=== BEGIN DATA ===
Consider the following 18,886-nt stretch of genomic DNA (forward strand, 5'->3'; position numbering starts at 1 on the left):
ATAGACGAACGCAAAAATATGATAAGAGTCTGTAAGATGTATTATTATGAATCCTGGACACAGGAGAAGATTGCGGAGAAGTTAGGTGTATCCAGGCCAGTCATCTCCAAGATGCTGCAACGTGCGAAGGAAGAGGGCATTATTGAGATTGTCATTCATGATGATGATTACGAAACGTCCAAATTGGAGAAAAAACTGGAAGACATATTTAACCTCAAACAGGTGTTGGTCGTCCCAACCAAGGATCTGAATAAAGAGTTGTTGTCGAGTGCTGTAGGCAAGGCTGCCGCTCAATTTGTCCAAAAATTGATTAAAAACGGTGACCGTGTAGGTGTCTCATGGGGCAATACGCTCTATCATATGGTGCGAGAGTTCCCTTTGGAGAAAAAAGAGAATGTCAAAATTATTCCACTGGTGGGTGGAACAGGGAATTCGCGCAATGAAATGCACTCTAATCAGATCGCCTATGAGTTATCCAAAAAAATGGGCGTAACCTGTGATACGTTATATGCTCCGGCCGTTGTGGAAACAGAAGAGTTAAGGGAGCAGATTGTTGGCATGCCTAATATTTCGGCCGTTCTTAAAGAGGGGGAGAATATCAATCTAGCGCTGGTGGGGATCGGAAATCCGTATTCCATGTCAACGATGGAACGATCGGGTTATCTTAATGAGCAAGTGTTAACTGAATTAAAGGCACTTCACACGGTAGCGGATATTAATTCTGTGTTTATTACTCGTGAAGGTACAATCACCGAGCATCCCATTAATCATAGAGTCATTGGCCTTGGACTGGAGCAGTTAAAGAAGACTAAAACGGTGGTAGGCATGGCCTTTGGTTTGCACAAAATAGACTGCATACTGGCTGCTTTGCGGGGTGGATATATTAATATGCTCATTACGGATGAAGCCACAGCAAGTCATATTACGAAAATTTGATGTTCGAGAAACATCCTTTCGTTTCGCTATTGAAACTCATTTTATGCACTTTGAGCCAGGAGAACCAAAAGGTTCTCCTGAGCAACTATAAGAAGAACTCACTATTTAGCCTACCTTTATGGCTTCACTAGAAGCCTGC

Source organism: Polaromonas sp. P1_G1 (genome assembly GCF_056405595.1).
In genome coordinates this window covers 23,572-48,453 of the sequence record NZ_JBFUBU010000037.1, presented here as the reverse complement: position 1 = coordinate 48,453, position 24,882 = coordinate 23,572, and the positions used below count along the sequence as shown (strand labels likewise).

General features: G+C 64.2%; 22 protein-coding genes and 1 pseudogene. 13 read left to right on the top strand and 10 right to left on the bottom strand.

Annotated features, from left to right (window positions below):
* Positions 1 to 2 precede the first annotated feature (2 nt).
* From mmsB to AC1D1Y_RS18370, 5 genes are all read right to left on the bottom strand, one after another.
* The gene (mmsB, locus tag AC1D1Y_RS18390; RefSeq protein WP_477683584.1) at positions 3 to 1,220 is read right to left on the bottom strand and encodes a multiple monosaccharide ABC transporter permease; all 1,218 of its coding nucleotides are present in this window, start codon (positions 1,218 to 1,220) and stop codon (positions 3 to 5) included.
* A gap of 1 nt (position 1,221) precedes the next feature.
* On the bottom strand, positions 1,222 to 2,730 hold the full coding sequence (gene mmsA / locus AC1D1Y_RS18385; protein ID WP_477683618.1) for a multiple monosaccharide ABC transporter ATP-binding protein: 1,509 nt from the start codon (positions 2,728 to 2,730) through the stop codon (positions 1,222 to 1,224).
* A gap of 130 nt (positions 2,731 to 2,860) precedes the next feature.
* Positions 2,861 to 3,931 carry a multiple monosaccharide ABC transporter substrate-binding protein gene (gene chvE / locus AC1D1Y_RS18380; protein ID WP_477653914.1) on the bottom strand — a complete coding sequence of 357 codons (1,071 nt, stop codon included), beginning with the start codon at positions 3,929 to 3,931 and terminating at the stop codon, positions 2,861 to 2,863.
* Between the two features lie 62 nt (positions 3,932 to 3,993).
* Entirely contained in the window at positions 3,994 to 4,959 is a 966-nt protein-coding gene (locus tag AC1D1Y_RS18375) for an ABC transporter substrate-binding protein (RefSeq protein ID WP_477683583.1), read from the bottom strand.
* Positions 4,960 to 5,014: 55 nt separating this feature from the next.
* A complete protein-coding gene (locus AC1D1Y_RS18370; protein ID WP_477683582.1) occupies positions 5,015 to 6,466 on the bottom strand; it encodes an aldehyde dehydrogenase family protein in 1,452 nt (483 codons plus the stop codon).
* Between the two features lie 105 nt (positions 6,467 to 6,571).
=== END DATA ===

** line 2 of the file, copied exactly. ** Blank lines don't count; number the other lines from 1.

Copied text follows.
ATAGACGAACGCAAAAATATGATAAGAGTCTGTAAGATGTATTATTATGAATCCTGGACACAGGAGAAGATTGCGGAGAAGTTAGGTGTATCCAGGCCAGTCATCTCCAAGATGCTGCAACGTGCGAAGGAAGAGGGCATTATTGAGATTGTCATTCATGATGATGATTACGAAACGTCCAAATTGGAGAAAAAACTGGAAGACATATTTAACCTCAAACAGGTGTTGGTCGTCCCAACCAAGGATCTGAATAAAGAGTTGTTGTCGAGTGCTGTAGGCAAGGCTGCCGCTCAATTTGTCCAAAAATTGATTAAAAACGGTGACCGTGTAGGTGTCTCATGGGGCAATACGCTCTATCATATGGTGCGAGAGTTCCCTTTGGAGAAAAAAGAGAATGTCAAAATTATTCCACTGGTGGGTGGAACAGGGAATTCGCGCAATGAAATGCACTCTAATCAGATCGCCTATGAGTTATCCAAAAAAATGGGCGTAACCTGTGATACGTTATATGCTCCGGCCGTTGTGGAAACAGAAGAGTTAAGGGAGCAGATTGTTGGCATGCCTAATATTTCGGCCGTTCTTAAAGAGGGGGAGAATATCAATCTAGCGCTGGTGGGGATCGGAAATCCGTATTCCATGTCAACGATGGAACGATCGGGTTATCTTAATGAGCAAGTGTTAACTGAATTAAAGGCACTTCACACGGTAGCGGATATTAATTCTGTGTTTATTACTCGTGAAGGTACAATCACCGAGCATCCCATTAATCATAGAGTCATTGGCCTTGGACTGGAGCAGTTAAAGAAGACTAAAACGGTGGTAGGCATGGCCTTTGGTTTGCACAAAATAGACTGCATACTGGCTGCTTTGCGGGGTGGATATATTAATATGCTCATTACGGATGAAGCCACAGCAAGTCATATTACGAAAATTTGATGTTCGAGAAACATCCTTTCGTTTCGCTATTGAAACTCATTTTATGCACTTTGAGCCAGGAGAACCAAAAGGTTCTCCTGAGCAACTATAAGAAGAACTCACTATTTAGCCTACCTTTATGGCTTCACTAGAAGCCTGC